ANNA BELFRAGE

Step inside and steal some moments in another place, another time

“Goodbye, farewell” – hang on, not yet!

To catch a falling star-100dpi 201501I’ve done it. I suppose this means I should sit back with a celebratory cup of tea, pat myself on the back and say “well done”. Instead, I’ve been walking about in a fugue, feeling strangely hollow inside. Eight books published, a series completed, and I am so NOT ready to say goodbye.
“Oh come on,” Alex says, giving me a virtual pat on the back. “It’s not as if we’re leaving you.”
Difficult to do when you’re a character trapped in my head, but I don’t say that. Instead I give her a teary smile. For I don’t know how many years, Alex and Matthew have lived in my head, and now we are done? Over?
“Don’t be such a daftie.” Matthew hands me a handkerchief. “And what’s to stop you from writing more about us?”
The fact that they’re approaching the end of their life spans and I just can’t bear the thought of writing their deaths?
Matthew gives me a gentle smile. “That’s how it is. Human life is short, a little burst of light, no more.” He gazes up at the heavens, spread out in darkest velvet above us. It is night, and Orion hangs low in the sky, while way up high the North Star winks and beckons. “But afterwards, there is all that,” he says, pointing at the sky. “Eternity at God’s feet.”

Whoopee. I share a quick look with Alex. None of us are all too thrilled by the notion of spending eternity in some sort of spiritual state. Heaven should be a place that flows with tea and cake, where a constant soft breeze whispers lullabies through groves of rustling poplars, while the meadows stretch endless before us, dotted with poppies and cornflowers. A place in which to walk hand in hand with your beloved, with the words of Solomon’s Song ringing through the air: “Let my beloved come into his garden, and taste its choice fruits.”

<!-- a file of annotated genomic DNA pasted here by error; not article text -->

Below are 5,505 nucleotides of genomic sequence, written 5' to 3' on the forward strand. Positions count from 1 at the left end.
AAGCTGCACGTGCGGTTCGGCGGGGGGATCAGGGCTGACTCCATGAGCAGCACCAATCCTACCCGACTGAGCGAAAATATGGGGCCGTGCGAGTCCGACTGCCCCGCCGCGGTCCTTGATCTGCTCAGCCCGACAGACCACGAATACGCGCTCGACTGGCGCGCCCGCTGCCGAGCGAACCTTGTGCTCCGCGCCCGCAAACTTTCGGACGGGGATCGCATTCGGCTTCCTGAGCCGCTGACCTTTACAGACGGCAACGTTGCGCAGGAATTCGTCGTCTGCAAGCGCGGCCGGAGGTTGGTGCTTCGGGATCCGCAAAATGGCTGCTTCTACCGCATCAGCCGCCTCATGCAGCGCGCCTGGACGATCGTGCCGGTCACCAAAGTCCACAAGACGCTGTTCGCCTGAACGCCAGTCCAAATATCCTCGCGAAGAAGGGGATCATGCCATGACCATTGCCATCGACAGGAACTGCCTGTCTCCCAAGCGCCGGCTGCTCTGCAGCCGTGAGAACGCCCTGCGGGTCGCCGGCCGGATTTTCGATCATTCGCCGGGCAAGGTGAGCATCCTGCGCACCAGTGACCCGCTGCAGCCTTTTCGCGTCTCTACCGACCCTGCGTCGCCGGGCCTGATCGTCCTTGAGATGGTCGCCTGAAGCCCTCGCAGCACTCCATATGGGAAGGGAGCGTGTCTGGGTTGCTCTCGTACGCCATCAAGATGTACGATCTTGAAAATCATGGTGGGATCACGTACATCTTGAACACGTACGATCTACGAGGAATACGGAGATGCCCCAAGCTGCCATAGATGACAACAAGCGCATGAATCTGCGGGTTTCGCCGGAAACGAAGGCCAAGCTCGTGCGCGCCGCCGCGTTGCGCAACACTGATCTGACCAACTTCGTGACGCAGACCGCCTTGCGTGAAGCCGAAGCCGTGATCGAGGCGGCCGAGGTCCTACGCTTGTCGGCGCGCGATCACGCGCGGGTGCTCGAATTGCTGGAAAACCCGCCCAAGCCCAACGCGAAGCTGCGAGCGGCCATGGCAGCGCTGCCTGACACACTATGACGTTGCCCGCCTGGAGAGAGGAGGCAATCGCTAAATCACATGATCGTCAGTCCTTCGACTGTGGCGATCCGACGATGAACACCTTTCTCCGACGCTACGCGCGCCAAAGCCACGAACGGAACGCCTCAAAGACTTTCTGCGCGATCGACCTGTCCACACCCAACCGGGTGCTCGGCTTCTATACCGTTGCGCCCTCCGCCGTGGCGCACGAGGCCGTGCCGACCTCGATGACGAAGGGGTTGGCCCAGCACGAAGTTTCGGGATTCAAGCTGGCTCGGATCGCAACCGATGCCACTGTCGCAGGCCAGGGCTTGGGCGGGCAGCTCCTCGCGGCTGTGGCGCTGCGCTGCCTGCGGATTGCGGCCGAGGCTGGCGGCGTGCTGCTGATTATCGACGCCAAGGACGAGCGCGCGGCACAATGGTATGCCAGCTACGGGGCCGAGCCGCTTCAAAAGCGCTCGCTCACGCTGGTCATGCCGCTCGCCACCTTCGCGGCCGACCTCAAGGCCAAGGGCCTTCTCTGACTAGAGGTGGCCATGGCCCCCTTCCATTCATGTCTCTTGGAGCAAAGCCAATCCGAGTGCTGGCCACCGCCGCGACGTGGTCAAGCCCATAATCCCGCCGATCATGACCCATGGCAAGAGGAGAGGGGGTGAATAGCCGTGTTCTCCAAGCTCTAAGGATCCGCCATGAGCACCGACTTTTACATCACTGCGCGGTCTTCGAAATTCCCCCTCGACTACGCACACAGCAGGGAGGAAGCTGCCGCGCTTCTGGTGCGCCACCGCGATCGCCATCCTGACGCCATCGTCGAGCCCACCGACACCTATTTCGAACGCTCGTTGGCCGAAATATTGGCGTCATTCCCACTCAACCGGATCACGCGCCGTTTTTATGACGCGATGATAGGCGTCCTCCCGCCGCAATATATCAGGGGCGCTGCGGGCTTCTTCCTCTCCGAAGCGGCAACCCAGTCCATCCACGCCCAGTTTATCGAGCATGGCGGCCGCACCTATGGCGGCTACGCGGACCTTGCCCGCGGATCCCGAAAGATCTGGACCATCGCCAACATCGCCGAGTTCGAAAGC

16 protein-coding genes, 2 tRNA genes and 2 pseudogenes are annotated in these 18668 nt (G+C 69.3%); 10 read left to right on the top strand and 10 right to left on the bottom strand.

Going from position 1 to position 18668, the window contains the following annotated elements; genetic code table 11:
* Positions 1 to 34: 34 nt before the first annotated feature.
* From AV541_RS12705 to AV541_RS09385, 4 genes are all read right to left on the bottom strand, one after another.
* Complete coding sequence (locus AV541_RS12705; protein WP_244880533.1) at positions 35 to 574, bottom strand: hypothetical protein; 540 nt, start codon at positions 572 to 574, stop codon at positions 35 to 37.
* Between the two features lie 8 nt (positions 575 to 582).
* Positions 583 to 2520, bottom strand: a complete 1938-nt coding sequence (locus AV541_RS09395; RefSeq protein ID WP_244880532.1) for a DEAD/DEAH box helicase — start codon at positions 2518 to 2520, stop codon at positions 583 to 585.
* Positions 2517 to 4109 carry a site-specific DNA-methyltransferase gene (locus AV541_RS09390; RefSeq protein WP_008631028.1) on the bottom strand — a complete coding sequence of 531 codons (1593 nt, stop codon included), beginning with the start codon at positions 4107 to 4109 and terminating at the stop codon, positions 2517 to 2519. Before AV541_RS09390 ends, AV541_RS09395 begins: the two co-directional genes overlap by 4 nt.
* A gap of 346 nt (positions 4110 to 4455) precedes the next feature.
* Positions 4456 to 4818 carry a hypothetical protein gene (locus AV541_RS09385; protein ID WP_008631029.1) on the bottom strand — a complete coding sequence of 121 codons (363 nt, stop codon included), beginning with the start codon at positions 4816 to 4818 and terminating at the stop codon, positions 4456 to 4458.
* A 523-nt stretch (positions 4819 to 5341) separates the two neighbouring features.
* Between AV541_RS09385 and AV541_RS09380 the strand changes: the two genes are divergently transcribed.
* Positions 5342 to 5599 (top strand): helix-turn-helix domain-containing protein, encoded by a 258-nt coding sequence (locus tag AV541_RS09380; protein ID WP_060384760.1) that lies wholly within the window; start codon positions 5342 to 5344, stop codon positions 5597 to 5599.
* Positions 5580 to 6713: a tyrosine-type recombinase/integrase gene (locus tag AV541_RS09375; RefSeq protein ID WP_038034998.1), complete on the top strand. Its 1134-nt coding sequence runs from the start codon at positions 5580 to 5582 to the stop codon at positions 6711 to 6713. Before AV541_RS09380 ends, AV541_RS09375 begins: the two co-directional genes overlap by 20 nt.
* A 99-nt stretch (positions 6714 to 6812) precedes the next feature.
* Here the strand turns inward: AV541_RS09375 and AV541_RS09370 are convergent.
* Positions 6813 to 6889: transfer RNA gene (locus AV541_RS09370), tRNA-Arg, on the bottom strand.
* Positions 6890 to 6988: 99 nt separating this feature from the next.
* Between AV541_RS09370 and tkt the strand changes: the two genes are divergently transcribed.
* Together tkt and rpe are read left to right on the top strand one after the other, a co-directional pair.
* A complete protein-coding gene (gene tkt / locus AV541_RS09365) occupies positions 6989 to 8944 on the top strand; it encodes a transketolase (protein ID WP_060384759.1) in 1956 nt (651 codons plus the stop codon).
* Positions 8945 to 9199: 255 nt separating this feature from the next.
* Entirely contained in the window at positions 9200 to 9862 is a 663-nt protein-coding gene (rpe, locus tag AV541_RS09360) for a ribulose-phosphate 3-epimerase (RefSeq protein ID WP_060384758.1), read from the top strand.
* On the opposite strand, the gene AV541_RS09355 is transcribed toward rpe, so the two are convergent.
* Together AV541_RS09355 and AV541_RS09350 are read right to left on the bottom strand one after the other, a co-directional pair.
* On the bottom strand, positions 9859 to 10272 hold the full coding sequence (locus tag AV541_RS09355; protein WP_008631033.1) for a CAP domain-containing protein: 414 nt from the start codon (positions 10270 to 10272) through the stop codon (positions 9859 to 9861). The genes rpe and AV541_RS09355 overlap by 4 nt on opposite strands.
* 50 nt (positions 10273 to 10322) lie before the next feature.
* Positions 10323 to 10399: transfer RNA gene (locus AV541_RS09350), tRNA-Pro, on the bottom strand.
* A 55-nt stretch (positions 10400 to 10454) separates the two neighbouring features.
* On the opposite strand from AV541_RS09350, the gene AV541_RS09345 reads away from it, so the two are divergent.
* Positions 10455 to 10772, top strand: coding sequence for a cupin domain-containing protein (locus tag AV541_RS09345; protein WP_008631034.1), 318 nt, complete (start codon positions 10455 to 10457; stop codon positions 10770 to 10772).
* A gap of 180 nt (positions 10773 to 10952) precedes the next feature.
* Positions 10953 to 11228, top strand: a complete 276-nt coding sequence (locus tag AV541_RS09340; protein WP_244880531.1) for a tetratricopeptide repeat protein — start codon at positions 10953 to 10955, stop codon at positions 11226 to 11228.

Matthew chuckles and wags an admonishing finger at us – well, mostly at Alex. “Our eternal souls need other sustenance, they need the Word rather than the joys of flesh.”
“Tough.” Alex dances towards him, and for all that she’s well over fifty, she moves gracefully, the light in his eyes making her carry herself like a young girl. “I guess the pleasures of heaven will just have to wait, Matthew Graham, for I have definitely not had my fill of you – not yet.”
“Or me of you, lass.” He kisses her, and just like that they fade away, no doubt wanting some privacy from my prying eyes.

It makes me smile – and it also comforts me. Maybe, maybe, there will be another Alex and Matthew book. A collection of novellas, I muse, and the knot of ice in my stomach begins to melt, as all of a sudden one scene after the other tumbles through my brain. In the background, I hear Alex laugh.
“See? We will never leave you, Anna.” I swear I feel her warm breath tickling my cheek. “We live in your blood and your soul, honey. We always will. And once you’re dead, I guess we’ll be coming with you to the place in the sky.”
If there is a place in the sky,” I say.
“Of course there is.” Alex laughs. “Matthew says so, doesn’t he?”
True. And when it comes to matters of God, none of us can hold a candle  to him!

To Catch a Falling Star, number 8 in The Graham Saga, is available on Amazon US and Amazon UK – plus, of course at my publishers, SilverWood Books.

And now a little excerpt…(somewhat amended, to ensure no spoilers)